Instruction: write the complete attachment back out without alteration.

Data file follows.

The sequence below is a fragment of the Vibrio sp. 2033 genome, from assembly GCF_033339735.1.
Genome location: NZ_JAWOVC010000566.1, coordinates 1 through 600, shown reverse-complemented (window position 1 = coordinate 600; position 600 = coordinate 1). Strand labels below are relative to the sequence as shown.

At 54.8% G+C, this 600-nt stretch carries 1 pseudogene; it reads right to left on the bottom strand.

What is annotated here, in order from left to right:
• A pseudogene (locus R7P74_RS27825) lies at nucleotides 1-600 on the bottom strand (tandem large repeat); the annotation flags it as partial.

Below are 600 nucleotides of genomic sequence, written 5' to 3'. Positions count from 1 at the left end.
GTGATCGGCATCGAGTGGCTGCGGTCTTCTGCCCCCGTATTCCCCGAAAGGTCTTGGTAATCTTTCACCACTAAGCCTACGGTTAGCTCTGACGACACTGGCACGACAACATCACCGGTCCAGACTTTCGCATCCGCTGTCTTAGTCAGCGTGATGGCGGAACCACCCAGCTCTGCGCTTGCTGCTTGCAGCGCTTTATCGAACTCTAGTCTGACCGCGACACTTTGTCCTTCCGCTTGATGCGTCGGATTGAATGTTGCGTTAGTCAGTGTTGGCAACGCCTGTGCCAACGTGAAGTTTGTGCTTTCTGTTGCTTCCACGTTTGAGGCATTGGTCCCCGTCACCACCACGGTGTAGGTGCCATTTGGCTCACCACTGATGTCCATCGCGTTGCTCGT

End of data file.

The sequence below is a fragment of the Vibrio sp. 2033 genome, from assembly GCF_033339735.1.
Genome location: NZ_JAWOVC010000566.1, coordinates 1 through 600, shown reverse-complemented (window position 1 = coordinate 600; position 600 = coordinate 1). Strand labels below are relative to the sequence as shown.

At 54.8% G+C, this 600-nt stretch carries 1 pseudogene; it reads right to left on the bottom strand.

What is annotated here, in order from left to right:
• A pseudogene (locus R7P74_RS27825) lies at nucleotides 1-600 on the bottom strand (tandem large repeat); the annotation flags it as partial.

Below are 600 nucleotides of genomic sequence, written 5' to 3'. Positions count from 1 at the left end.
GTGATCGGCATCGAGTGGCTGCGGTCTTCTGCCCCCGTATTCCCCGAAAGGTCTTGGTAATCTTTCACCACTAAGCCTACGGTTAGCTCTGACGACACTGGCACGACAACATCACCGGTCCAGACTTTCGCATCCGCTGTCTTAGTCAGCGTGATGGCGGAACCACCCAGCTCTGCGCTTGCTGCTTGCAGCGCTTTATCGAACTCTAGTCTGACCGCGACACTTTGTCCTTCCGCTTGATGCGTCGGATTGAATGTTGCGTTAGTCAGTGTTGGCAACGCCTGTGCCAACGTGAAGTTTGTGCTTTCTGTTGCTTCCACGTTTGAGGCATTGGTCCCCGTCACCACCACGGTGTAGGTGCCATTTGGCTCACCACTGATGTCCATCGCGTTGCTCGT